Clot Chronicles: Putting a Finger on Raynaud’s

Hi, I’m Dr. Marie Gerhard. I’m a vascular medicine doctor in the cardiovascular division of Brigham and Women’s Hospital, and we’re going to be talking about Raynaud’s phenomenon today. 

I think the issue for Raynaud’s phenomenon is, initially, just understanding what it is. Every patient now has access to a smartphone, which makes it easier for us because the diagnosis is made by looking at well-demarcated pallor/whiteness or cyanosis/blueness that affects the tips of the finger, the whole finger, or the toes or the tip of the nose. This picture shows you what that means. Demarcation – white to the regular skin color. 

So, the issue is that this can look quite horrific and is quite frightening to many people, particularly when their fingertips are turning blue. So, the questions are usually: are my fingers going to fall off, how do I make this stop, and why did this happen? For the first question, I think it’s very, very important to people to understand why this happened, and “are my fingers going to fall off?” Like right now, is this an emergency? 

The answer to that is see if you can make it go away by warming the fingers up. The simplest thing for the patient is just finding a warm spot, like under your armpits, putting your fingers in and seeing if the white or blue goes away. Some people run their fingers under hot water for a little bit; that can work. If it doesn’t go away and it stays there for a long time—we’re talking 1 hour or 2 hours, 3 hours—you need to get yourself to a physician to see if it’s actually not Raynaud’s, which would be white or blue that comes and goes, but instead some fixed problem to the fingers.

Now, the issue of “am I going to lose my fingers?” is tough. If this started when a person was in their teens—particularly common in women in their teens—it can be very disabling and can make it difficult to do things like go skiing or ice skating. Anything that you can do to increase your central warming (your core warming) and make it go away leads to primary Raynaud’s phenomenon.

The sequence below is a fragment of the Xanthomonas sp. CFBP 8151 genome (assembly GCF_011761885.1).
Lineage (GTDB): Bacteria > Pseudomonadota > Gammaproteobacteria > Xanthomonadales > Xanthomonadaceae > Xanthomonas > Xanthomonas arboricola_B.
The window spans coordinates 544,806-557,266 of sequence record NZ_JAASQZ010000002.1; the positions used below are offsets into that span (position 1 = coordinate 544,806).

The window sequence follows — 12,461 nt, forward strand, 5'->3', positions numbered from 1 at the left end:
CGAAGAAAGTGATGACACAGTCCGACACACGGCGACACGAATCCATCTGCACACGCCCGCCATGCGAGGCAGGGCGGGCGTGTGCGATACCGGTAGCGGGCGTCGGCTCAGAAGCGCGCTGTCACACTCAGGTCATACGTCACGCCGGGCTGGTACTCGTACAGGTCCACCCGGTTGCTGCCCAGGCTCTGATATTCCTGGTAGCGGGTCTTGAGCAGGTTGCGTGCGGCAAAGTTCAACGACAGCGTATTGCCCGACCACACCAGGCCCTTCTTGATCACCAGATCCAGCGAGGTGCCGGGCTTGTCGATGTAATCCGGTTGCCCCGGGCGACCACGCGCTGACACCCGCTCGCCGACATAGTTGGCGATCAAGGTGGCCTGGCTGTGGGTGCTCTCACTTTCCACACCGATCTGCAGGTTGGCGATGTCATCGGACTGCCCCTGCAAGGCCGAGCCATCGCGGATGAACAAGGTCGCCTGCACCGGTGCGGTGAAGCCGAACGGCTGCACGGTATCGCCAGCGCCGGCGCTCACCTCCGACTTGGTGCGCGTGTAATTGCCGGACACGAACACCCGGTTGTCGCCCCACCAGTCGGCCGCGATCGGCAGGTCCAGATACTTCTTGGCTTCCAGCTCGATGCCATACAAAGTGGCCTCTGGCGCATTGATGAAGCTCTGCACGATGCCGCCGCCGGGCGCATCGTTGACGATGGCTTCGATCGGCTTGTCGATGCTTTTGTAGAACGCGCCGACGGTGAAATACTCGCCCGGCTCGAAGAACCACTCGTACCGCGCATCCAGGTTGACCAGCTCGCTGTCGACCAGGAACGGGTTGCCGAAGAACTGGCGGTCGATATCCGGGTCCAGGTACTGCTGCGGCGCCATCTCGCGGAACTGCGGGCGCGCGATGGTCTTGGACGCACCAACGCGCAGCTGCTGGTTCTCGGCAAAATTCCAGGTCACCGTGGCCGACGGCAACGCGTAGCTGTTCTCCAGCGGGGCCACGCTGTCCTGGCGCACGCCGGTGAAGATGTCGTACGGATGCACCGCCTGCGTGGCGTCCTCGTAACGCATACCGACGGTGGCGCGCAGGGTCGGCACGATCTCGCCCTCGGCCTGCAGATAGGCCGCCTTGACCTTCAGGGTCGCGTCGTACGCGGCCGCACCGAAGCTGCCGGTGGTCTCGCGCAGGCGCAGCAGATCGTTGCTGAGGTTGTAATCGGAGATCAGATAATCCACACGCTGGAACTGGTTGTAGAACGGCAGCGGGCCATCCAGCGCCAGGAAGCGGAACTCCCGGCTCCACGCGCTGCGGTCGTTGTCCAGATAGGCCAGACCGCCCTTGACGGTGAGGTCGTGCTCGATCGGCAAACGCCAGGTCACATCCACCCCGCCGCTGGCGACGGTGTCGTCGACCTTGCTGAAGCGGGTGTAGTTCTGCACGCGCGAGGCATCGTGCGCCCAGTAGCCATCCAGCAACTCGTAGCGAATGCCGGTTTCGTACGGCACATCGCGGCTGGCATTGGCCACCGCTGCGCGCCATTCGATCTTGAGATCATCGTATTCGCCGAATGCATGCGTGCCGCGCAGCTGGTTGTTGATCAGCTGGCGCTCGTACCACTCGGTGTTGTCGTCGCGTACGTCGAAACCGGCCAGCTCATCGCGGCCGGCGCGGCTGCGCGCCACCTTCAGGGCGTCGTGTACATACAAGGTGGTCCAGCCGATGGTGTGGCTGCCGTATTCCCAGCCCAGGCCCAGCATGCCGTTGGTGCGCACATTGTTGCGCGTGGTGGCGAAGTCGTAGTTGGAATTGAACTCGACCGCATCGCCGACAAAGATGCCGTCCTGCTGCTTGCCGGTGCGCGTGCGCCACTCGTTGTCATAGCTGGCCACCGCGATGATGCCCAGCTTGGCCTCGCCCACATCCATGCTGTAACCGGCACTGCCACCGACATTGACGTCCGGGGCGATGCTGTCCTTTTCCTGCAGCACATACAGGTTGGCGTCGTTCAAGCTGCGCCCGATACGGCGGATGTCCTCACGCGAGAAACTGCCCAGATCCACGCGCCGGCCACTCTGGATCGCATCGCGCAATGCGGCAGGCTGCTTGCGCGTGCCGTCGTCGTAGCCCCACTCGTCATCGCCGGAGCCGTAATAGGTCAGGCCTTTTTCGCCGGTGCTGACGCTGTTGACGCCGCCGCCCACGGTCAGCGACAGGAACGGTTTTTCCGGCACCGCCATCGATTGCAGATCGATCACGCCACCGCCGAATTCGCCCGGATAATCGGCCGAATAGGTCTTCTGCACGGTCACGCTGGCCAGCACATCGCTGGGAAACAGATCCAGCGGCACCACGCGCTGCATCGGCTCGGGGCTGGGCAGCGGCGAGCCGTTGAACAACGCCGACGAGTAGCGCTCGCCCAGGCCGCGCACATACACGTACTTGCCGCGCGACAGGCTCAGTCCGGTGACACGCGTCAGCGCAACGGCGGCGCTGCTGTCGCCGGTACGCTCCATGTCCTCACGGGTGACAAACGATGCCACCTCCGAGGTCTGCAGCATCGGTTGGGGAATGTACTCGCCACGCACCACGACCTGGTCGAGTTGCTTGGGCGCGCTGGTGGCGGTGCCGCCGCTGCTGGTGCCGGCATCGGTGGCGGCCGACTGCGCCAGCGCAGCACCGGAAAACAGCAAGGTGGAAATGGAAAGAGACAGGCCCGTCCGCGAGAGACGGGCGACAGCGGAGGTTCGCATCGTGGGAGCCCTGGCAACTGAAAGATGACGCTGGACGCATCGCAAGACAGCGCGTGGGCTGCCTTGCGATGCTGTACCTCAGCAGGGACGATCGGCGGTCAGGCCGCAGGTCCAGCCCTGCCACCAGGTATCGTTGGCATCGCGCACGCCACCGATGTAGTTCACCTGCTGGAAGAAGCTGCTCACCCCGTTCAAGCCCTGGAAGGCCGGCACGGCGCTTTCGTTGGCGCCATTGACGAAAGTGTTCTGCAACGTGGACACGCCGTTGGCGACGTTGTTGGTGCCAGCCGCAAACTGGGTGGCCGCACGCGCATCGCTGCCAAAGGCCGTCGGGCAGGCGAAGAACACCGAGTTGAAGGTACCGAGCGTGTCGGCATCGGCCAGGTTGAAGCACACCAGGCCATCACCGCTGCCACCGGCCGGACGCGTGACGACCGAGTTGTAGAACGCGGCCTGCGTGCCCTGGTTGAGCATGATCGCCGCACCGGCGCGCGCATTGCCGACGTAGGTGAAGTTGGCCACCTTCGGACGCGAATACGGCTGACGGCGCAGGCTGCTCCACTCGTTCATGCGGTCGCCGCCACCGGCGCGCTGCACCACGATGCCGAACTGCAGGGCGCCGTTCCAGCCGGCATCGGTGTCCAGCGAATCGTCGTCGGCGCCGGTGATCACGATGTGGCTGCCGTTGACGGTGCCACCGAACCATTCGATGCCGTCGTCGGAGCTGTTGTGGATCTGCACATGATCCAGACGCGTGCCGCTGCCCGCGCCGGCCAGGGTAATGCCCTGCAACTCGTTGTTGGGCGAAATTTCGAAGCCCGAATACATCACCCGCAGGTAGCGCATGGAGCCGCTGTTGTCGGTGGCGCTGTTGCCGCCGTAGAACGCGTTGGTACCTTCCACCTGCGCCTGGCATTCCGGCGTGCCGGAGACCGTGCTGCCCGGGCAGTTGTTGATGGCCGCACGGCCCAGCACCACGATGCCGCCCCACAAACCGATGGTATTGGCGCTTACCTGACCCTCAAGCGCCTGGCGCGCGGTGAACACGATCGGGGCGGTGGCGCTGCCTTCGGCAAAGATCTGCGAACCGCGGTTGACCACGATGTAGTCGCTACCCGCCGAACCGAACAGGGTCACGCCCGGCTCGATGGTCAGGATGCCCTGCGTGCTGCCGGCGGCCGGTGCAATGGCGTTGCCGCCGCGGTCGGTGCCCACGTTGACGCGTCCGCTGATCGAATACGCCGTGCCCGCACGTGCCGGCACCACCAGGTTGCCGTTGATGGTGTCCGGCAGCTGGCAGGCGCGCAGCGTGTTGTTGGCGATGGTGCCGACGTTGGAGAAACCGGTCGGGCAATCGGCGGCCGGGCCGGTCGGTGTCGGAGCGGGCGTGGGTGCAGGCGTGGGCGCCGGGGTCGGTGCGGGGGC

If you’ve had no problems your whole life and this is showing up in your late 20s or early 30s, then we start to worry there’s another reason this is happening. Those reasons are typically things that would affect the arteries to the fingers, the toes, the tip of the nose, and they respond to the cold stimuli by vasoconstricting and cutting off flow. Those are things as straightforward as thyroid disease, or collagen vascular disease/rheumatologic diseases. 

So, for those patients, it’s going to be all fingers/all toes being affected. The person will usually have a sign that they have that other disease process. For example, you can pick up clinical clues for thyroid disease. Collagen vascular disease is very scary for many people and ranges from lupus to scleroderma. For many of those diseases, we’ll also have clues. And you’re going to do a very careful exam looking for rashes, telangiectasias, or veins on the skin that are new and prominent joint problems. 

The worrisome one is scleroderma where this is a new and somewhat disabling problem and it’s hard to relieve those episodes of white or blue, and the fingers get fat. That is the case where the Raynaud’s phenomenon can actually precede the illness of scleroderma. So again, if they’re bad episodes, they’re hard to relieve, you need evaluation and someone to help you. And the reason for that is that we have medicine for all of these secondary causes; some that are very specific to the disease process, and some that are just specific to relieving the clamping down of blood vessels (vasoconstriction).

And if push comes to shove, we even have intravenous therapies and some local surgeries that help. Those are saved for the people that are really disabled where we really cannot relieve the white or blue episodes. At the end of the day, you need to know that there’s help. There’s lots of ways for us to help people and have them live their life with far fewer episodes of these white and blue fingers, toes, tips of nose, earlobe issues. And particularly with secondary Raynaud’s phenomenon, if we can actually get a handle on what the underlying cause is, we can do a lot to make them better. 

Now, this picture shows someone with all fingers. Generally, if it’s all fingers and all toes, we look for those systemic problems that I talked about, i.e., rheumatologic diseases, etc. But if it’s just one finger, we start to look at anatomic reasons, like they’re using a wood saw or a chainsaw, or other occupations such as pottery that can actually have an effect on specific (but not all) fingers. Again, with new prolonged episodes, that definitely merits an evaluation. We don’t want people to try to manage this disability on their own. If it’s really causing them discomfort, we can help. 

Thank you for joining me on Clot Chronicles.

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